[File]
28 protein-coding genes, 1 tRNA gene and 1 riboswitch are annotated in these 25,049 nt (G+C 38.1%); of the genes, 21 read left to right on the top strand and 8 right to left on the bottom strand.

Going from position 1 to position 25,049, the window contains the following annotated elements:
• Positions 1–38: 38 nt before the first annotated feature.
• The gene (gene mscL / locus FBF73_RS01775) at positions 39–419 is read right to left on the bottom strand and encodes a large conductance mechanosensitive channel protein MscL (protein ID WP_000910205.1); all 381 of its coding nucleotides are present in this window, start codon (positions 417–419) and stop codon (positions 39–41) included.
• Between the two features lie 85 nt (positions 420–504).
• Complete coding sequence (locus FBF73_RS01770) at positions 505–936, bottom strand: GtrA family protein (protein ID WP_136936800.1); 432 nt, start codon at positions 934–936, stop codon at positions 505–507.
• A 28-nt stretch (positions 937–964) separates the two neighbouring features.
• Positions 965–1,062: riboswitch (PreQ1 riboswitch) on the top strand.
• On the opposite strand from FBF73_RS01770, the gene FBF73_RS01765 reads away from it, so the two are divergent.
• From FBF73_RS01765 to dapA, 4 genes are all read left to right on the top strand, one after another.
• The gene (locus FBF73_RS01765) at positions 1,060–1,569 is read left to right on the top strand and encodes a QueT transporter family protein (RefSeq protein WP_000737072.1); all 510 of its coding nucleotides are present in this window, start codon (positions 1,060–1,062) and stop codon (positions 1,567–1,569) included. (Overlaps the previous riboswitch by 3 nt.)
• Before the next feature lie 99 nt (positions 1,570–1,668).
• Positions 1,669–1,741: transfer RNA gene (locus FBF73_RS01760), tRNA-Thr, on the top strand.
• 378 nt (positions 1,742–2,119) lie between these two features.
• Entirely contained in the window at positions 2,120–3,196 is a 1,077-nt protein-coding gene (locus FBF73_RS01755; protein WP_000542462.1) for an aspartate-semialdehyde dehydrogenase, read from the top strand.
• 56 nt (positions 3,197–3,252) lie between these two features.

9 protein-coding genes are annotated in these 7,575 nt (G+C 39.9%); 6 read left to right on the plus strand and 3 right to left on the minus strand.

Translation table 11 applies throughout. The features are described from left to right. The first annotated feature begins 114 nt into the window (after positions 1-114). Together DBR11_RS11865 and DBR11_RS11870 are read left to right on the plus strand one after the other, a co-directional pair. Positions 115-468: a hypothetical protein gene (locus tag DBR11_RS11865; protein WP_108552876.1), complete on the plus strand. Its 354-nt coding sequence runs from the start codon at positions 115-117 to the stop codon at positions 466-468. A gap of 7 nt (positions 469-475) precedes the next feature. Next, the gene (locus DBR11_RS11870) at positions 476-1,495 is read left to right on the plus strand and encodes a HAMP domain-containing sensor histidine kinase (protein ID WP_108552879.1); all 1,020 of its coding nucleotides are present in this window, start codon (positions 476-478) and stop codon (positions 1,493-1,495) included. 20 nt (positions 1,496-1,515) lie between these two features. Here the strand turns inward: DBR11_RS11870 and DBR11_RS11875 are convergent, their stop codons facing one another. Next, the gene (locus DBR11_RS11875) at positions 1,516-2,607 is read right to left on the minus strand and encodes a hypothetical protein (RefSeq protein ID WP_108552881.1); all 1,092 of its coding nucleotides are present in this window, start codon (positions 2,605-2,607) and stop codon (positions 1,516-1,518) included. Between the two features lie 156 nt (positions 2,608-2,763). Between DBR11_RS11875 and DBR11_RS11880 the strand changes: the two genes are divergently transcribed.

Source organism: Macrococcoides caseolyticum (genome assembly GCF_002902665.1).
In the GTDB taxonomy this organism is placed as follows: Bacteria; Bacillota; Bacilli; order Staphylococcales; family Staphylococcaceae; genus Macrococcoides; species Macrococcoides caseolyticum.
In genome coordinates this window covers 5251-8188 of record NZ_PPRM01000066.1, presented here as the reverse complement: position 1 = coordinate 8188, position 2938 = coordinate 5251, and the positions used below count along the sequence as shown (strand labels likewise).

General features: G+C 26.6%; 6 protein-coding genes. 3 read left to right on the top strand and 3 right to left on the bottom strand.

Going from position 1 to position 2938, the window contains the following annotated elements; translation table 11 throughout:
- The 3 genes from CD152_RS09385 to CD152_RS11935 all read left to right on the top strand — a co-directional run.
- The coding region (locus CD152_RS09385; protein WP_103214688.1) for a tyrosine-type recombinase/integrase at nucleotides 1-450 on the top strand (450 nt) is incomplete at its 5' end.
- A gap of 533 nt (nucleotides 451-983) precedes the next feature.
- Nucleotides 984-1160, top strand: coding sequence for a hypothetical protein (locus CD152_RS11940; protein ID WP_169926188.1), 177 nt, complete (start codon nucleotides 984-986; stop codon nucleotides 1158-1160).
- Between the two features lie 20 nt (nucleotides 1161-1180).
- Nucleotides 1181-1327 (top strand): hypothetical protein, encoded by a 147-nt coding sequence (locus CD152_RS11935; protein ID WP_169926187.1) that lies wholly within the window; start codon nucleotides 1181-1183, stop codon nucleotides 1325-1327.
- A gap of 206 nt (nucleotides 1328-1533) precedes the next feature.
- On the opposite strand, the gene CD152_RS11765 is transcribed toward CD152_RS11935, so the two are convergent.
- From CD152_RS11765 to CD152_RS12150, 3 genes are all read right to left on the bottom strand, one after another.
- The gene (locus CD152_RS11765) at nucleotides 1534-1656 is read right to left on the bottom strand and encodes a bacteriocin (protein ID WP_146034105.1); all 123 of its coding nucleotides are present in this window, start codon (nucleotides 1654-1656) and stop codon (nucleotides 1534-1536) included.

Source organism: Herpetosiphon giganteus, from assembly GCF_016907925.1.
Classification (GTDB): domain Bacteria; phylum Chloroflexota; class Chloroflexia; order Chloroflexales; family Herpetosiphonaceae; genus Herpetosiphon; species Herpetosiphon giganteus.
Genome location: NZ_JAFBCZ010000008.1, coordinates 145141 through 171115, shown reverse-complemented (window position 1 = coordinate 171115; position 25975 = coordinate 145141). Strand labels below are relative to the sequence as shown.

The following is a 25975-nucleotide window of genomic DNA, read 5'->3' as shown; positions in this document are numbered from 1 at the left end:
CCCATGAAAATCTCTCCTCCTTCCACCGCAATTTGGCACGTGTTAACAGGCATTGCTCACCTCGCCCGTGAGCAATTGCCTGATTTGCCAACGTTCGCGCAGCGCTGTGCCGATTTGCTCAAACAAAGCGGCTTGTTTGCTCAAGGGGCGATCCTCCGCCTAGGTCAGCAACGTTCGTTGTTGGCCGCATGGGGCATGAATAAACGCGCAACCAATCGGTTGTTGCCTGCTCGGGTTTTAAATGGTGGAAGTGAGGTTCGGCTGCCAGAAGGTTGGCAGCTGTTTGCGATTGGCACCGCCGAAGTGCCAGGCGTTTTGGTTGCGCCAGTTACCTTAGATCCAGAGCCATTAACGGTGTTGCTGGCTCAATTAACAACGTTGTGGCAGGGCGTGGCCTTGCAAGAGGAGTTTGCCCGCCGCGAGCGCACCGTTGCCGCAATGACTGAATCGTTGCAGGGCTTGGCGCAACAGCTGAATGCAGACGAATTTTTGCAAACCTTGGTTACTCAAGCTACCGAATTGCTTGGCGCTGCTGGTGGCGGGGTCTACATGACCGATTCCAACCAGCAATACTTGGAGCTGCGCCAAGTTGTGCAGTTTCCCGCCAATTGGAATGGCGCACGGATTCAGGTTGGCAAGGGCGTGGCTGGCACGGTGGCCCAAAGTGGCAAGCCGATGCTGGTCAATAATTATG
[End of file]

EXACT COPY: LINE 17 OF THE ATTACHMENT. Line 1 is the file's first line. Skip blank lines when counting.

9 protein-coding genes are annotated in these 7,575 nt (G+C 39.9%); 6 read left to right on the plus strand and 3 right to left on the minus strand.